Health care issues

Health care issues

Introduction

Health workers and patients have an increasing trend been faced with constant threats both man-made and natural. These threats have in a significant way affected service delivery and overall security of workers and patients. Sometimes when such occurrences take place, it becomes difficult for health workers to report to duty making it stressful for those who were found by the threats on duty. This, in turn, puts a challenge on quality healthcare provision. These threats can include fires, floods, and acts of terrorism.

Floods

Floods are perhaps the most frequent natural disaster that has a huge effect on human life. They cause losses and other forms of suffering. The most immediate outcomes of floods usually are deaths, injuries, and destruction of hospital equipment as experienced with hurricanes Harvey and Irma. However, there are others that tend to be long-term results from flooding that are felt. Infectious diseases start rising even within health facilities. The inadequacy of safe drinking water leads to diarrhea, cholera, dysentery and typhoid cases. Overflowing of sewers releases microbes into flood water that further aggravates matters with significant effects on open wounds. In a bid to reduce the effects of floods on health facilities, those that are located in low lying areas prone to floods can be relocated (Court, 2017). When there are looming floods, medical supplies should be increased with standby quick response teams and when possible vaccination can be affected.

Fires

Fires in health facilities can emanate from cooking areas, electrical connections, and heating equipment. When they occur, fires can be very destructive if they are not controlled in time, and they can cause the destruction of hospital property and equipment that in turn put health care delivery in jeopardy (Sadaya, 2017). Smokes from fires have adverse outcomes on patients with respiratory diseases not forgetting irritations to eyes, throat, and nose.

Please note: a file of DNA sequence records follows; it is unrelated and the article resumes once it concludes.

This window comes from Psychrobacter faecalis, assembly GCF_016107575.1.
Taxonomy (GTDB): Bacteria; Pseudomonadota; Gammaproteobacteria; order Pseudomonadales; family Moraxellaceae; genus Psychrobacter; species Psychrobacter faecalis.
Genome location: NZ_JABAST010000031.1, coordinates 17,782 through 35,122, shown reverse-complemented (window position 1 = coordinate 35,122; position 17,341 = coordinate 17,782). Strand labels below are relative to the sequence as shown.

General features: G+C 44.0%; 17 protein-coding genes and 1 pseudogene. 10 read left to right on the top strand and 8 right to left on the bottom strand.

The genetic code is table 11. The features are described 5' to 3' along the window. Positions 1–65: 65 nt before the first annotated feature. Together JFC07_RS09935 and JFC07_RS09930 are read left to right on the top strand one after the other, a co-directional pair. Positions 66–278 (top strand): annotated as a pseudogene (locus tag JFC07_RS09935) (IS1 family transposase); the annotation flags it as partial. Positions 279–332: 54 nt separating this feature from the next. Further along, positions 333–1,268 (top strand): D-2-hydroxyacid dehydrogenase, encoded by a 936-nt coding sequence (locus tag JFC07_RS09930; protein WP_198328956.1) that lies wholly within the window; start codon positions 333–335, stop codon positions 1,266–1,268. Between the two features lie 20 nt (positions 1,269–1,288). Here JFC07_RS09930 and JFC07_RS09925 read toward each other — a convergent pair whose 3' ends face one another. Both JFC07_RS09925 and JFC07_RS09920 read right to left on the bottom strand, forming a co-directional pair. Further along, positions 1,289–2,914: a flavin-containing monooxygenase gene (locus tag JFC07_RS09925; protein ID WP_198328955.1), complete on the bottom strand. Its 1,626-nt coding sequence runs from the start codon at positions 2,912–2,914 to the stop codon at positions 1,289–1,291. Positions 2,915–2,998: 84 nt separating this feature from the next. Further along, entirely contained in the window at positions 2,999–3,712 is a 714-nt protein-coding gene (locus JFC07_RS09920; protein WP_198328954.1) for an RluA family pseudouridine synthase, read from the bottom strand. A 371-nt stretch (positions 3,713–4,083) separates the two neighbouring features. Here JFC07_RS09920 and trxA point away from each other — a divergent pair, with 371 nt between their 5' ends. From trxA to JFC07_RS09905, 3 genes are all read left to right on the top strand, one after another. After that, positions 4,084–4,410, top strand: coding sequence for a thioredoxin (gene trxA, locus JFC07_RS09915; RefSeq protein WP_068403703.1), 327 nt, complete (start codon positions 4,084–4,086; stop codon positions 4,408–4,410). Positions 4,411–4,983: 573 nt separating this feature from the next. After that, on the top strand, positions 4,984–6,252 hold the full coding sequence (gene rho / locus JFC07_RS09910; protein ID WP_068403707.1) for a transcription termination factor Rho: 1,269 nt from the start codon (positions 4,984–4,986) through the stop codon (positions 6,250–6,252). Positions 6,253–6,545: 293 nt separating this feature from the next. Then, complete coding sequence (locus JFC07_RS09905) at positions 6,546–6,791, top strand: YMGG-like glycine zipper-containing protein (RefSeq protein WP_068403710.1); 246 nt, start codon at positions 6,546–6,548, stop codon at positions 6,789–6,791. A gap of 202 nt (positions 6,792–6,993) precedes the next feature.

Constant maintenances check should be carried out on cooking equipment such as gas stoves to mitigate fire occurrences. Inspecting electrical connections would also prove useful in detecting electrical faults way ahead of possible damages. Every health facility should also install modern firefighting equipment and invest in training staff on emergency fire response actions and evacuation plans.

Conclusion

It’s evident that in spite of some threats to health facilities being uncontrollable most of them can be mitigated. Putting preventive measures in place would go a long way in ensuring staff and patients are well protected. It should also call for investing in sustainable preparedness programs by all stakeholders as well as carrying out awareness campaigns on these threats.

References

Sadaya Alexin. (2017). Leading Causes of Fires in Healthcare Facilities and How to Prevent Them. Retrieved from www.fireproprotecttiongoldcoast.com.au/leading-causes-fires-healthcare-facilities-prevent/

Court Emma. (2017). How Hurricanes Harvey and Irma are affecting health companies. Retrieved from https://www.marketwatch.com/story/how-hurricanes-harvey-and-irma-are-affecting-health-companies-2017-09-07

The National Strategy for the Physical Protection of Critical Infrastructures and Key Assets (2003) (page 41) (Public Health) http://www.dhs.gov/xlibrary/assets/Physical_Strategy.pdf

Kun, L. Protection of the Health Care and Public Health Critical Infrastructure and Key Assets, IEEE Engineering in Medicine and Biology Magazine, (2008, November/December) https://www.hawaii.edu/csati/summit/Protection_of_The_HC&PH_Kun.pdf

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